Now we have a service that gives results from a single organisation and a JSON list of organisations. Now in results.component.ts we can simply subscribe to getJsonService and in a loop we will call getNewsService by changing the organisation in every iteration. We will then check that whether we are getting the valid results or not (undefined). The results which are not valid can cause errors when we will try to read any field of an undefined variable. Then, We will simply append the 2 result items from each organisation in an empty array and later use this array to show results.

this.getJsonService.getJSON().subscribe(res => { this.newsResponse = [];
for (let i = 0; i < res.newsOrgs.length; i++) { this.getNewsService.getSearchResults(querydata,res.newsOrgs[i].provider).subscribe( response => {
    if (response.channels[0].items[0] !== undefined) {
    this.newsResponse.push(response.channels[0].items[0]); }
    if (response.channels[0].items[1] !== undefined) {
    this.newsResponse.push(response.channels[0].items[1]); } } ); }
    });

 

The newsClick() function is activated on clicking News Tab and it updates the query and its details in store.

Step 5

Displaying the results:

Now we will modify the results.component.html to show results from new newsResponse array which have 2 results each from 5 organisations.

For this we will use each item of newsResponse using *ngFor and display its title,link and description in html template. We will also use [style.color] property of our element and set the color according to theme.

<div *ngFor="let item of newsResponse" class="result"> <div class="title">
<a class="title-pointer" href="{{item.link}}" [style.color]="themeService.titleColor">{{item.title}}</a>
</div> <div class="link">
<p  [style.color]="themeService.linkColor">{{item.link}}</p>
 </div> </div>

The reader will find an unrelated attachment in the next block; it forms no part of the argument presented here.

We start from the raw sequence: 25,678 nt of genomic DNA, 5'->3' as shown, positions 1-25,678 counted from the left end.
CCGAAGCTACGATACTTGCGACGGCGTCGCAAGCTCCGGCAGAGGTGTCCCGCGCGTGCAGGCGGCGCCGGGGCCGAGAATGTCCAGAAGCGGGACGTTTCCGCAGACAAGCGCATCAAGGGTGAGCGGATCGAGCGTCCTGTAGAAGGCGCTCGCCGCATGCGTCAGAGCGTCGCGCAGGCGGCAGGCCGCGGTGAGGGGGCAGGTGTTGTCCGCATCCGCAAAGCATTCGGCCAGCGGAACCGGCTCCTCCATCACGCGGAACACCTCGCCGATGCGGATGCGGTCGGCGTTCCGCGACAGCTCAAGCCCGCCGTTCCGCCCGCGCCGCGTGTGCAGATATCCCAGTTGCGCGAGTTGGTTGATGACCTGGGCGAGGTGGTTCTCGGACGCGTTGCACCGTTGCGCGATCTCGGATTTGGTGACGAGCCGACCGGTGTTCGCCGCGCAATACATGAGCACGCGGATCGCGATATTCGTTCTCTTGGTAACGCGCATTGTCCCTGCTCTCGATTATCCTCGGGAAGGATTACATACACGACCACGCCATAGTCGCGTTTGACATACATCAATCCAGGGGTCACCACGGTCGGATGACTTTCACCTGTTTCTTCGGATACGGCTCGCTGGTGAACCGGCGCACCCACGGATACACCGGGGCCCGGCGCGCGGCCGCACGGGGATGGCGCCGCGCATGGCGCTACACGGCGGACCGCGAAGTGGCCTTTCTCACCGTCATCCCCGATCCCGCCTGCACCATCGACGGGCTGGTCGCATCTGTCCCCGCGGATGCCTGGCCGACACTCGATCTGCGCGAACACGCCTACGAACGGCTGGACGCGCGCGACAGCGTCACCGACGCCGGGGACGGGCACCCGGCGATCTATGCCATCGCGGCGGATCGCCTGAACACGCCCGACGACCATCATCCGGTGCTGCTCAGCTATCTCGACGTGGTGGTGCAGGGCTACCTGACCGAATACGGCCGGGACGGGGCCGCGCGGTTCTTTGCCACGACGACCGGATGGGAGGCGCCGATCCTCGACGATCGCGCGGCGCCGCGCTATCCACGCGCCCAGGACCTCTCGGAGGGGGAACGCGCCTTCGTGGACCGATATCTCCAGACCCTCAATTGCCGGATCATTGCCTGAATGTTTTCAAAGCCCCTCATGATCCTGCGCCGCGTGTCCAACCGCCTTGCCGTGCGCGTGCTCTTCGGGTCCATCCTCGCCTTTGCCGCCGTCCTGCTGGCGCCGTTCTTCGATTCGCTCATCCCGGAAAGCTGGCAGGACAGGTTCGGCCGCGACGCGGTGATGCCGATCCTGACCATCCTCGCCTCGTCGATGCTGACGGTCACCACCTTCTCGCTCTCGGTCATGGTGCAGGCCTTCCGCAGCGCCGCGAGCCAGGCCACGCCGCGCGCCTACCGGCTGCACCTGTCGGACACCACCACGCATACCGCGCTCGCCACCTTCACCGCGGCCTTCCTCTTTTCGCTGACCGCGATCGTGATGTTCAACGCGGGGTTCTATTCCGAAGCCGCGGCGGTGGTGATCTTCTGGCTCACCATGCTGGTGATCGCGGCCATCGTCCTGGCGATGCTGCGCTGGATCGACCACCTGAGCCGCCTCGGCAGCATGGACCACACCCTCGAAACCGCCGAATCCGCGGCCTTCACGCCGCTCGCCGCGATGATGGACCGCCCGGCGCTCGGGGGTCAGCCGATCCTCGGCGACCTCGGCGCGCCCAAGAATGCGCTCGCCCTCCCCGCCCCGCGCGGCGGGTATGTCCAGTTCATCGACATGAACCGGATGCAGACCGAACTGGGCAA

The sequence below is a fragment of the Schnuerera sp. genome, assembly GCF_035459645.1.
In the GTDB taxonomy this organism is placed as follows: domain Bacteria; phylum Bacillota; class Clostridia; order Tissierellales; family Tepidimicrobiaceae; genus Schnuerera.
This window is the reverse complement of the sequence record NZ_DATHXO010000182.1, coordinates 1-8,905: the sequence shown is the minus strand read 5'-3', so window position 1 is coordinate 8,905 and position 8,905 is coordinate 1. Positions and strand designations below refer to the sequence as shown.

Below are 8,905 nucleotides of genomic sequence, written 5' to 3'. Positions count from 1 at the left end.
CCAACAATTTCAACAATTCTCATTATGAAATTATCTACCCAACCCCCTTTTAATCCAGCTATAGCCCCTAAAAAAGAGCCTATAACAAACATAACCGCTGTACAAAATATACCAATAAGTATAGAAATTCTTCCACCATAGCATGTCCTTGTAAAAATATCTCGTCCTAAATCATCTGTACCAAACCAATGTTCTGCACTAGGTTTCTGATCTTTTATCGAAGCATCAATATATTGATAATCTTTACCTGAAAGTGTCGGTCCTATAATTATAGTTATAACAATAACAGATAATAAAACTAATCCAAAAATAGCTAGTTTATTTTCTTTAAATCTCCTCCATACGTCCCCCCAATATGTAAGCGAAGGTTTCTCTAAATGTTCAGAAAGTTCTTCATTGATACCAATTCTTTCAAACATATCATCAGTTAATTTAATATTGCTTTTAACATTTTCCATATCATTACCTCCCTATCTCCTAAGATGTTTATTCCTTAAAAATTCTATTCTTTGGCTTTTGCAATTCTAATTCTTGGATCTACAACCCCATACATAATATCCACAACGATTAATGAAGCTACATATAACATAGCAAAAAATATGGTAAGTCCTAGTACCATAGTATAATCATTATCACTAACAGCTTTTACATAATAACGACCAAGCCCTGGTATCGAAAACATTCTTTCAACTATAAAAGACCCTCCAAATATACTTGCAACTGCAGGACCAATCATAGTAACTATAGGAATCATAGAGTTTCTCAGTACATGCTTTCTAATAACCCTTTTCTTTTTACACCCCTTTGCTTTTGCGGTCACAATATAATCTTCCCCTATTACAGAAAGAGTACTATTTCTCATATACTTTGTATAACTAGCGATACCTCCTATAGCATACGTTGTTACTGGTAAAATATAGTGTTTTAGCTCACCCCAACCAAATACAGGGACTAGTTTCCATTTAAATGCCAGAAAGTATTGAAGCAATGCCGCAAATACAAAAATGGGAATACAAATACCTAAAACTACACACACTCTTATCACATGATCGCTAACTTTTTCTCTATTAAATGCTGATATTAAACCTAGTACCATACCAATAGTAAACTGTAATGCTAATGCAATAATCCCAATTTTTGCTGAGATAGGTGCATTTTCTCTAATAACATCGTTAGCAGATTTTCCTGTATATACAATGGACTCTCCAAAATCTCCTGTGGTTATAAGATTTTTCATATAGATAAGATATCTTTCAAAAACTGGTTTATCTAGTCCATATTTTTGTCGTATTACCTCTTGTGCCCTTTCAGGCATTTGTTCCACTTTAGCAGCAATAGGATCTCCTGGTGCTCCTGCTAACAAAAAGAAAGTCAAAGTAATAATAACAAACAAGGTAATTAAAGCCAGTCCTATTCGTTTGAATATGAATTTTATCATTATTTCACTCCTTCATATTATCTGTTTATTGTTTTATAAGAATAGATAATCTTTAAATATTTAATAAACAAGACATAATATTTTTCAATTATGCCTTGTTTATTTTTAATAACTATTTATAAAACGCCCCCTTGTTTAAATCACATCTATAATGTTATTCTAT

Here is the view of Susper’s News Tab where we are getting results from 5 different organisations.

Resources

  1. YaCy Modifiers: http://www.yacy-websuche.de/wiki/index.php/En:SearchParameters
  1. Angular Services: https://angular.io/tutorial/toh-pt4
  2. Reading JSON data in Angular: https://stackoverflow.com/questions/43275995/angular4-how-do-access-local-json

 

Implementing Endpoint to Resend Email Verification

Earlier, when a user registered via Open Event Frontend, s/he received a verification link via email to confirm their account. However, this was not enough in the long-term. If the confirmation link expired, or for some reasons the verification mail got deleted on the user side, there was no functionality to resend the verification email, which prevented the user from getting fully registered. Although the front-end already showed the option to resend the verification link, there was no support from the server to do that, yet.

So it was decided that a separate endpoint should be implemented to allow re-sending the verification link to a user. /resend-verification-email was an endpoint that would fit this action. So we decided to go with it and create a route in `auth.py` file, which was the appropriate place for this feature to reside. First step was to do the necessary imports and then definition:

from app.api.helpers.mail import send_email_confirmation
from app.models.mail import USER_REGISTER_WITH_PASSWORD
...
...
@auth_routes.route('/resend-verification-email', methods=['POST'])
def resend_verification_email():
...

Now we safely fetch the email mentioned in the request and then search the database for the user corresponding to that email:

def resend_verification_email():
    try:
        email = request.json['data']['email']
    except TypeError:
        return BadRequestError({'source': ''}, 'Bad Request Error').respond()

    try:
        user = User.query.filter_by(email=email).one()
    except NoResultFound:
        return UnprocessableEntityError(
{'source': ''}, 'User with email: ' + email + ' not found.').respond()
    else:

    ...

Once a user has been identified in the database, we proceed further and create an essentially unique hash for the user verification. This hash is in turn used to generate a verification link that is then ready to be sent via email to the user:

else:
    serializer = get_serializer()
    hash_ = str(base64.b64encode(str(serializer.dumps(
[user.email, str_generator()])).encode()), 'utf-8')
    link = make_frontend_url(
'/email/verify'.format(id=user.id), {'token': hash_})

Finally, the email is sent:

send_email_with_action(
user, USER_REGISTER_WITH_PASSWORD,
app_name=get_settings()['app_name'], email=user.email)
    if not send_email_confirmation(user.email, link):
        return make_response(jsonify(message="Some error occured"), 500)
    return make_response(jsonify(message="Verification email resent"), 200)

But this was not enough. When the endpoint was tested, it was found that actual emails were not being delivered, even after correctly configuring the email settings locally. So, after a bit of debugging, it was found that the settings, which were using Sendgrid to send emails, were using a deprecated Sendgrid API endpoint. A separate email function is used to send emails via Sendgrid and it contained an old endpoint that was no longer recommended by Sendgrid: